The student media organization of California State University Northridge

Daily Sundial

The student media organization of California State University Northridge

Daily Sundial

The student media organization of California State University Northridge

Daily Sundial

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The art of chaos: CTVA professor and her students make a documentary about the Northridge earthquake

A security guard stands atop the debris of a collapsed apartment building in a carport across the street from CSUN
Photo Courtesy of Alexis Krasilovsky

During the immediate aftermath of the devastating 1994 Northridge earthquake, which reduced much of the Cal State Northridge campus to rubble, one film professor and a large group of her students saw an opportunity to record history.

 “I always think that it’s the responsibility of storytellers to capture moments in time,” said former CSUN student Glenn Gainor. “I thought it was a smart idea to try to be as much of a time capsule as we could because it generally impacted the Northridge community, obviously far more so than other communities since it was the epicenter.”

The result was a documentary titled “Epicenter U.,” which was directed and produced by cinema and television arts professor Alexis Krasilovsky. Several of her students, including Gainor, also worked on the movie as producers, directors and actors.

The film, which is available for checkout at the Oviatt Library, features footage of the wreckage at CSUN and interviews by students affected by the earthquake, including a student whose dorm was destroyed and another whose apartment was looted. Then-university president Blenda Wilson is also interviewed in the film, and former vice president Al Gore is shown giving a speech to the students.

William Malone, a former CSUN student, worked as a unit director on the documentary, a position in charge of filming supplementary footage, doing background work or working with the film’s extras.

Malone, whose Calabasas apartment was damaged as a result of the 6.7 shock, recalled the moment he felt the earthquake.

 “The quake itself literally threw me out of bed,” Malone said.

Krasilovsky and her students could not use their usual film equipment to record the damage to the university because they could not access the building where the cameras were kept. Krasilovsky then gathered some cameras she had in her home and went to work with her students.

“Nothing was simple back then,” Gainor said. “You didn’t have video cameras as we do today. If it happened today, you’d be Instagramming it and putting it on social media.”

Krasilovsky, who narrates portions of the film, wanted to encourage her students to tell their own side of the earthquake experience.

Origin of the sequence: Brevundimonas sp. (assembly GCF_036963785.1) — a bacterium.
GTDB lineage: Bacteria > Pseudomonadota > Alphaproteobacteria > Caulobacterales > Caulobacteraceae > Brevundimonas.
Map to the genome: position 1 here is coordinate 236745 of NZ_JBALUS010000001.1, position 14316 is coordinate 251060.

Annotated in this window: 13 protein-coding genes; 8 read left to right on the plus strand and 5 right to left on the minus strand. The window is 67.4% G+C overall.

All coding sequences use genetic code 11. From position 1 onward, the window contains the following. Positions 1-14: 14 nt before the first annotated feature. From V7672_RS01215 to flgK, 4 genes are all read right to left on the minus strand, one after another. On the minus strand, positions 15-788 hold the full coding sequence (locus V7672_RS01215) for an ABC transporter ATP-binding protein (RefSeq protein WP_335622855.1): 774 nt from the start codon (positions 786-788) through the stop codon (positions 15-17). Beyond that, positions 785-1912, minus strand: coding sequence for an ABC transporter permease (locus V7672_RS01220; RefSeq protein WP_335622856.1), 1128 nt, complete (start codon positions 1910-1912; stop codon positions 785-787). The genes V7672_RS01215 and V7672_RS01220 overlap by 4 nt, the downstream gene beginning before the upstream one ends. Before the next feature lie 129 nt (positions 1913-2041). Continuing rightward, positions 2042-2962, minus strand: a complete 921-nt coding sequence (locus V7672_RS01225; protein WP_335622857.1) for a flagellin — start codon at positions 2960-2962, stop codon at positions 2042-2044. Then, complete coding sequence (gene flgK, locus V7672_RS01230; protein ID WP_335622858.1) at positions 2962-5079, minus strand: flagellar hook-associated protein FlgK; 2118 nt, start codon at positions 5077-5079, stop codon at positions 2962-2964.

“In many different ways — financial, emotional, creative — this earthquake touched us,” Krasilovsky said. “I was trying to orchestrate that by allowing students to have their own voices and then putting them together in some way that would be cohesive, where we’d see what the commonalities were.”

Krasilovsky was proud of the teamwork her students were able to show in spite of a lack of resources.

“I was amazed at the resilience of my students and the cooperation that most of my students had toward one another in trying to make a project together,” she said.

Gainor felt his involvement as a unit director in the documentary was more his duty as a filmmaker and hopes others can take something away from the film.

“It’s more of a responsibility to take part in something that you feel should be shared,” he said. “I think if anything, I look forward to looking back at those times and see what we can learn from those times.”

The documentary also showed the true extent of the damage done by the earthquake, including shots of piles of rubble, a mangled staircase, crumbled buildings and others.

The sometimes humorous segments done by the student filmmakers include one where two students dressed as cowboys have a fistfight. Another clip features students who are on the phone discussing a government conspiracy involving the magnitude of an earthquake and how the government pays for damages to affected structures.

Jan. 17 marks the 20th anniversary of the earthquake, and Krasilovsky feels more awareness should be brought to the 1994 earthquake as well as other disasters.

“It doesn’t hurt to talk about this stuff periodically,” Krasilovsky said. “Every 10 years or so, there should be another discussion. Maybe every five years just to make sure that people are prepared in the eventuality of an emergency like that.”

Krasilovsky said some good things came out of the tragedy, such as the construction of Manzanita Hall and other buildings.

“The campus is a whole lot better as a result of the earthquake,” Krasilovsky said.

Krasilovsky also feels the added attention to the event on that day could remind people what the campus and its students and faculty had to endure for it to be updated.

“Soon thereafter, I think people very quickly went into denial,” she said. “They just wanted to see pretty new buildings on the campus and didn’t want to have to think where did this come from and how did this come about.”

While Krasilovsky has gone on to make critically-acclaimed documentaries like “Pastriology” and “Women Behind the Camera,” she feels “Epicenter U.” helped mold the career she enjoys today.

“It certainly formed the base of a way of thinking that made some of my other projects possible,” Krasilovsky said. “A lot came out of the experience of working on the earthquake documentary.”

Gainor, now a studio executive at Screen Gems, a part of Sony Pictures, looked back fondly at his time making the film.

“The one thing I took away from that documentary was that somebody was smart enough to inspire us to tell a story,” Gainor said.


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